Tonight's 60th annual Primetime Emmy Awards will be one we tell our grandchildren about, and not just because it's the year Sarah Silverman's late-night TV duet with film star Matt Damon, titled "I'm (Shagging) Matt Damon," was declared television's best original music and lyrics.

Tonight's 60th annual Primetime Emmy Awards will be one we tell our grandchildren about, and not just because it's the year Sarah Silverman's late-night TV duet with film star Matt Damon, titled "I'm (Shagging) Matt Damon," was declared television's best original music and lyrics.

That milestone was reached last weekend during the non-televised "creative arts" portion of the annual orgy of trophy-dispensing. But even before that, AMC's "Mad Men" and FX's "Damages" already had made Primetime Emmy history: The stylish series about Madison Avenue in the '60s and the contemporary legal thriller are the first basic-cable programs ever to be nominated in a best series competition.

The Emmys will be shown at 8 tonight on ABC.

Yes, cable continues to chip away at broadcast TV's hold on the Emmython — old story. But this year, for the first time, basic cable has the momentum, also stealing some glam-category ground previously gained by premium cable networks.

So for instance, while "Mad Men" and "Damages" compete for that best drama series statuette Sunday night, HBO does not have a dog in that fight for the first time since 1998.

Additionally, "Mad Men" is this season's second-most-nominated series, having received 16 noms when the TV academy unveiled the list in July. This is stunning not only because it's a basic cable show that beat every broadcast TV series except NBC's "30 Rock" — which barely edged it out with 17 noms (the most ever for a comedy series, by the way) — but because it usually takes the TV academy a couple of years to notice a new series.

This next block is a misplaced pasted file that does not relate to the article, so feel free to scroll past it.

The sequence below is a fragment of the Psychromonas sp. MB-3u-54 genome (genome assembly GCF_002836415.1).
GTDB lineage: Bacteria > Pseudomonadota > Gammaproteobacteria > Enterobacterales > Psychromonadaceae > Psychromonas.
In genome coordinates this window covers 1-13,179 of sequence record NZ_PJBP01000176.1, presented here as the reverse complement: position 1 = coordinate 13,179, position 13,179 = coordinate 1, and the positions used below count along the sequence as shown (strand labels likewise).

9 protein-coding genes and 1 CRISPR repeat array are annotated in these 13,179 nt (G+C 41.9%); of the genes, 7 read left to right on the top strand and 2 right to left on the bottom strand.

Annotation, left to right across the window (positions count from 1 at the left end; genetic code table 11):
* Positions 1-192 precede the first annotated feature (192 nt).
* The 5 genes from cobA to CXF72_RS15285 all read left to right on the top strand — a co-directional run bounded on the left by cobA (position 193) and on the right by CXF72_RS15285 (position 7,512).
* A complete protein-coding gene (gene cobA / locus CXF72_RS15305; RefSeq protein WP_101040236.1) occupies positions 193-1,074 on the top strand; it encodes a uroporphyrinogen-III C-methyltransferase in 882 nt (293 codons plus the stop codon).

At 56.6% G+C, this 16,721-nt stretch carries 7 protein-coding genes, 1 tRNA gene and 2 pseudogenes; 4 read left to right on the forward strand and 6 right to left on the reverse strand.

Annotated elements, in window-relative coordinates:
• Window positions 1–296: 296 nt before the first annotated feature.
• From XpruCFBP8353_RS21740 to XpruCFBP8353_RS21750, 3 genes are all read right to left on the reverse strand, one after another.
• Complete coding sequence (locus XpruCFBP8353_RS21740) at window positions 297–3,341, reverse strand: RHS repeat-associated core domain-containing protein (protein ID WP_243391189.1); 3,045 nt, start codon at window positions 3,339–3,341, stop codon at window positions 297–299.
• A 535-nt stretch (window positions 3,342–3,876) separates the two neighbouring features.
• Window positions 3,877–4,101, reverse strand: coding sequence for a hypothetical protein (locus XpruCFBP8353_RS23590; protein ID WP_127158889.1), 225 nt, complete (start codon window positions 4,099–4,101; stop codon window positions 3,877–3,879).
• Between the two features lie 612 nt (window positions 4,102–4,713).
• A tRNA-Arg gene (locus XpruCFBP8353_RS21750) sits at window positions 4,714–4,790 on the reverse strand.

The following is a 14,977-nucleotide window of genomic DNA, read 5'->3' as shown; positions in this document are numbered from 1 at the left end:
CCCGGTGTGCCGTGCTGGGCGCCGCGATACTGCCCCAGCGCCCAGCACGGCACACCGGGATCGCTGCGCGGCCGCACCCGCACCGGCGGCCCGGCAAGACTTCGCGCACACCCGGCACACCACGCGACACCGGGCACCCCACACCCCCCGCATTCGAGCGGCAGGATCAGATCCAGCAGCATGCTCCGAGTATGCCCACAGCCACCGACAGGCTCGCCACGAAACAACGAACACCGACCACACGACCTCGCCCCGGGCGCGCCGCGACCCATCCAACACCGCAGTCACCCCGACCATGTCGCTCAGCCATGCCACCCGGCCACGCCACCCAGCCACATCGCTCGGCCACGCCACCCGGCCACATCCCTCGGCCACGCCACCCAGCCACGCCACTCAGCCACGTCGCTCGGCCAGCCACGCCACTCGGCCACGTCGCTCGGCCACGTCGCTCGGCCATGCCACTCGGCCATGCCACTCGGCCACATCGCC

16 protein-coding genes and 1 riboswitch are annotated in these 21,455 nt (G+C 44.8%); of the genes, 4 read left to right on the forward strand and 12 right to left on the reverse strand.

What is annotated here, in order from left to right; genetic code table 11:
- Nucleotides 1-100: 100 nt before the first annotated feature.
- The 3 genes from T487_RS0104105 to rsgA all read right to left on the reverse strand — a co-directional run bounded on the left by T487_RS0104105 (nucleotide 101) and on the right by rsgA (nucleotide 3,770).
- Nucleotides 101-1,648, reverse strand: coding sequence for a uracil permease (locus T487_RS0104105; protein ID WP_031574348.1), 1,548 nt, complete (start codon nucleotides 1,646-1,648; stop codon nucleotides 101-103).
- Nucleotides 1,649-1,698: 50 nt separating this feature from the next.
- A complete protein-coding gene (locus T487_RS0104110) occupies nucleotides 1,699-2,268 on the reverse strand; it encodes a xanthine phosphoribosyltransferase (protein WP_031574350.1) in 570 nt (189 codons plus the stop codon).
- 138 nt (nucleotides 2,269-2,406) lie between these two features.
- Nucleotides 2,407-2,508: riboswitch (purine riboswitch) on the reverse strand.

At press time, "Mad Men" was leading the series pack among Emmy wins with four trophies picked up last weekend (best cinematography for a one-hour series, best main title design, best art direction and best hairstyling for a single-camera series). ("30 Rock" was right behind with three Emmy wins.) Meanwhile, "Damages" had scored a nice win — best casting in a drama series.

Of course, HBO racked up the most nominations (85), as it does every year. But no HBO series earned more than five nominations — including best comedy series noms for "Curb Your Enthusiasm" and "Entourage."

And after last weekend's portion of the two-night Emmy ceremony (winners in 70 categories, mostly tech, were announced Saturday), HBO heads into tonight's ceremony with the most wins — 16, half of them scored by the Tom Hanks-produced miniseries "John Adams." ("John Adams" is this year's most nominated TV project and is the most nominated movie or miniseries since "Roots" grabbed 37 noms in 1977.)